Carrier Dome

Loud house legacy: After 33 years, Carrier Dome evolves into SU icon

Agony, elation, pride, noise — all are elements of Syracuse University Athletics that are amplified by the Carrier Dome.

The Dome has come to serve as the epicenter of sports fanaticism at SU. Much like its predecessor, Archbold Stadium, it has also become a symbol of the school’s athletic programs. Now, 33 years later, the university and the Dome have entered the Atlantic Coast Conference hoping to continue the tradition it established in the Big East Conference.

The Dome was built to replace Archbold Stadium, an aging Roman coliseum replica that hosted the university’s football games. When the basketball team played at Manley Field House, Boeheim was reluctant to move to the Dome, since it would mean leaving the facility where the Orange had enjoyed a winning streak.

Through the years, Archbold racked up fire code violations. The Syracuse Fire Department eventually reduced the stadium’s maximum occupancy from 40,000 to 26,000.

The question of what to do with Archbold reflected a deeper issue about Syracuse’s ambitions for its football program, said Ira Berkowitz, a 1982 alumnus and president of the Syracuse University Northern North Jersey Alumni Club.

Even at a 26,000-person limit, Archbold was rarely full, he said, calling the stadium a detriment to the football program.

“At this point, Syracuse University had to make the decision as to whether they were going to continue to play big-time college football or go down to the next tier,” Berkowitz said. “It was that close.”

Syracuse chose to level up: Construction on the Dome started in 1979. New York Gov. Hugh Carey poured $15 million in state money into the project, calling it a public-private partnership.

Air conditioning giant Carrier Corporation bought eternal naming rights for $2.75 million, one of the first of its kind in the country. The Dome cost $26.85 million in total.

Pre-construction engineering studies tracked air flow through the stadium design, Berkowitz said. The main sections of the stadium lack air conditioning — an irony meant to compensate for Syracuse winters.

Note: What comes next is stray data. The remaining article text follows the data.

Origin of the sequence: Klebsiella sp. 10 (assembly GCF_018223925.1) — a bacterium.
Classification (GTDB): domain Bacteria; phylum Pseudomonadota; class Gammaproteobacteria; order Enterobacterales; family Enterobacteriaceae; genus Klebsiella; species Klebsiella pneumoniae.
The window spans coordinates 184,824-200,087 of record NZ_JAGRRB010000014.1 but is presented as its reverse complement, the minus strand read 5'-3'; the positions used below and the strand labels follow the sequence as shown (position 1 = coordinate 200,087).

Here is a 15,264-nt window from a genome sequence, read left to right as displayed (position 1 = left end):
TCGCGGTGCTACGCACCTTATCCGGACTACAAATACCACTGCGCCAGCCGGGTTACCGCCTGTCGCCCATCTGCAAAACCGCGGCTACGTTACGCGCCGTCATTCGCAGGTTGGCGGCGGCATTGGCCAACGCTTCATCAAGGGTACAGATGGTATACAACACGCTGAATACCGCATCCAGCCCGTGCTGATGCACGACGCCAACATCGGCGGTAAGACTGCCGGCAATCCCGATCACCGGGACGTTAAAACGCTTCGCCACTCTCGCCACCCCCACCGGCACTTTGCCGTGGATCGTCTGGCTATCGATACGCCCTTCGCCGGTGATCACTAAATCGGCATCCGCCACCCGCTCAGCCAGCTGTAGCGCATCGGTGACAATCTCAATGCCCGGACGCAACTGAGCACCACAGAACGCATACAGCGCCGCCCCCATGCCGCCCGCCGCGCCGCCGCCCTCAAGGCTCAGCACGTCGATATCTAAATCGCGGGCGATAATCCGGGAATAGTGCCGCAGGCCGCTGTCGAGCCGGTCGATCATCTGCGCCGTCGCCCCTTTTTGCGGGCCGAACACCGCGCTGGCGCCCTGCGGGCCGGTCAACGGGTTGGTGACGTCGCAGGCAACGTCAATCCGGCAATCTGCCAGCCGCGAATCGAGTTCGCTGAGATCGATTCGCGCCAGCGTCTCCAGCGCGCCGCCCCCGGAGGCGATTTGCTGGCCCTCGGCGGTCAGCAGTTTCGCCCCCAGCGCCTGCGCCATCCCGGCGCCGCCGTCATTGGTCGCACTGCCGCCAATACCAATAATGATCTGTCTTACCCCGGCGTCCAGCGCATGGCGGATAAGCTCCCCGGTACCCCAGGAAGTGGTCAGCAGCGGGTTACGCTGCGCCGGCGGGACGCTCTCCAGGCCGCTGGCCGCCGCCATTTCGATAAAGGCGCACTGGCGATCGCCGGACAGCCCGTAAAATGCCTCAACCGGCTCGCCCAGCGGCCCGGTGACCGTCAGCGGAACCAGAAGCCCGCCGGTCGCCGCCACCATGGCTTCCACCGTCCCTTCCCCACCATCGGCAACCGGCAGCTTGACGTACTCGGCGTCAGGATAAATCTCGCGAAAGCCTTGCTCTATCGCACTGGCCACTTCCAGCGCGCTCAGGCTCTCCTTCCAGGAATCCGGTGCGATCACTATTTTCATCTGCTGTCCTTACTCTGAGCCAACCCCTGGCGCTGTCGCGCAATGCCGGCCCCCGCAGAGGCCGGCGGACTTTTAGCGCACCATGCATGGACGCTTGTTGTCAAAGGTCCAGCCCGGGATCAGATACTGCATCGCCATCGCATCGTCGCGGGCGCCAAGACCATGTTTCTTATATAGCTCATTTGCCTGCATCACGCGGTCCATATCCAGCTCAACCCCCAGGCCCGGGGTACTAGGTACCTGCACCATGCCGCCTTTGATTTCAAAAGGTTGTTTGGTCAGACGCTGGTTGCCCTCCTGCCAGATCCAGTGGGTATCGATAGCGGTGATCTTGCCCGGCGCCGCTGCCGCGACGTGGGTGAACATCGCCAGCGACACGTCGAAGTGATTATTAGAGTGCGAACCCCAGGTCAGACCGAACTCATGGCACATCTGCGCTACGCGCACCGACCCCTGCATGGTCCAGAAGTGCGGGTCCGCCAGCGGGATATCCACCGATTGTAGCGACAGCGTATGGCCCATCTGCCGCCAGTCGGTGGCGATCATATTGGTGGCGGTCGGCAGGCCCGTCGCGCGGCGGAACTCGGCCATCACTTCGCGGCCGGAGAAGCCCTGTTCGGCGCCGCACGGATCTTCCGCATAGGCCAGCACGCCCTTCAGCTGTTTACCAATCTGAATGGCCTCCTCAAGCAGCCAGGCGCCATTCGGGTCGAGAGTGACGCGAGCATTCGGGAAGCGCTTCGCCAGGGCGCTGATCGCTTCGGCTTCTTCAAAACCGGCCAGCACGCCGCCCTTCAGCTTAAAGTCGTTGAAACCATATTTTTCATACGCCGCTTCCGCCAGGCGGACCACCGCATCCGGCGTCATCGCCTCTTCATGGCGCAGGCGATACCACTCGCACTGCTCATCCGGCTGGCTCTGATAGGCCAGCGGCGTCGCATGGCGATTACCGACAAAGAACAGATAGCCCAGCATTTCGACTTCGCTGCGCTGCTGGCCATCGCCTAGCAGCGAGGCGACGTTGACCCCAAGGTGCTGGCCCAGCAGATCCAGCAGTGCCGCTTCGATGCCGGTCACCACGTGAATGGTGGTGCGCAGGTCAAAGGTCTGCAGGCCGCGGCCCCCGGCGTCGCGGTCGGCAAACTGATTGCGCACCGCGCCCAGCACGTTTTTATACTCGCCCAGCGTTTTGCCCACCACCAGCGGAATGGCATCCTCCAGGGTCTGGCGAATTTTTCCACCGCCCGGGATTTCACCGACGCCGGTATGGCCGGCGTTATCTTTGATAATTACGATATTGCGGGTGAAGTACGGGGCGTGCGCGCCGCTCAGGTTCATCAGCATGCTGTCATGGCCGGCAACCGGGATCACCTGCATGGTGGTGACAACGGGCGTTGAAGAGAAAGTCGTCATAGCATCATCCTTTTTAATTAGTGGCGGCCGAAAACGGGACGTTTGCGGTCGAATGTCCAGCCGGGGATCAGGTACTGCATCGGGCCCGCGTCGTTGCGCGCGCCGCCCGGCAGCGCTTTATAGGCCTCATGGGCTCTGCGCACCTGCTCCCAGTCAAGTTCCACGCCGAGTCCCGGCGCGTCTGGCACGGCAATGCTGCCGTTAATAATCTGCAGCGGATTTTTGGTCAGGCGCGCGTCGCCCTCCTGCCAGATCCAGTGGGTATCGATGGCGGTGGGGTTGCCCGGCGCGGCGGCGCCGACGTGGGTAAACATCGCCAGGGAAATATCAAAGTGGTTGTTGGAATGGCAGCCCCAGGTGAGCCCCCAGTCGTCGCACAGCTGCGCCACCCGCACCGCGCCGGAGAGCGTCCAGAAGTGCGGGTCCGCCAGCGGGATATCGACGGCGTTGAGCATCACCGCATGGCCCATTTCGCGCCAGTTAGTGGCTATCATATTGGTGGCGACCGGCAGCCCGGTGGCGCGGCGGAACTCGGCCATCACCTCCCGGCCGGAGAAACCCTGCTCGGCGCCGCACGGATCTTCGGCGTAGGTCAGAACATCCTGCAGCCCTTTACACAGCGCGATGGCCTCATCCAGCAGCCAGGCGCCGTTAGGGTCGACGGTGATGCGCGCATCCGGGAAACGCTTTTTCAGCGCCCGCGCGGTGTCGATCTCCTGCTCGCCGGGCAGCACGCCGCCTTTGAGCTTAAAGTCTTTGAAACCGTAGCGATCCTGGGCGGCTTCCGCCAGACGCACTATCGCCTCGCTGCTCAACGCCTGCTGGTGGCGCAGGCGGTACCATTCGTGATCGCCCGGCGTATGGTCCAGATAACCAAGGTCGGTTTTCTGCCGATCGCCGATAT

The air flow studies forgot to account for body heat.

At his first game at the Dome, Berkowitz said, a thin, translucent fog coated everything inside — condensation from the warm air and heat radiating off tens of thousands of bodies.

Not considering fans’ body heat is a “surprisingly common” environmental engineering flaw, said Benjamin Flowers, an associate professor of architecture at the Georgia Institute of Technology who studies stadiums.

But overall, the Dome is a pragmatic building with function taking precedence, Flowers said.  “What was important then was not what it looked like in the landscape, but how it operates inside.”

For the first half of the 20th century, Syracuse was in some ways a city in decline, he said. The massiveness of the Dome provided an urban identity for the city to rally around, Flowers said, speaking to a period when people were building on a big scale as a reminder of Syracuse’s greatness at one time.

The Dome represents the city’s switch from an industrial economy to one focused on sports tourism, Flowers said.

It’s this sports tourism that’s helped fuel a culture surrounding the Dome, specifically elevating men’s basketball head coach Jim Boeheim to a national figure in college sports.

When Big Boeheim, a giant cardboard cutout of Boeheim’s face, first showed up, it was in the Dome.

In 2010, Pat Manley, a 2011 graduate of the Maxwell School of Citizenship and Public Affairs, was disappointed with a lackluster student section and wanted to do something outrageous.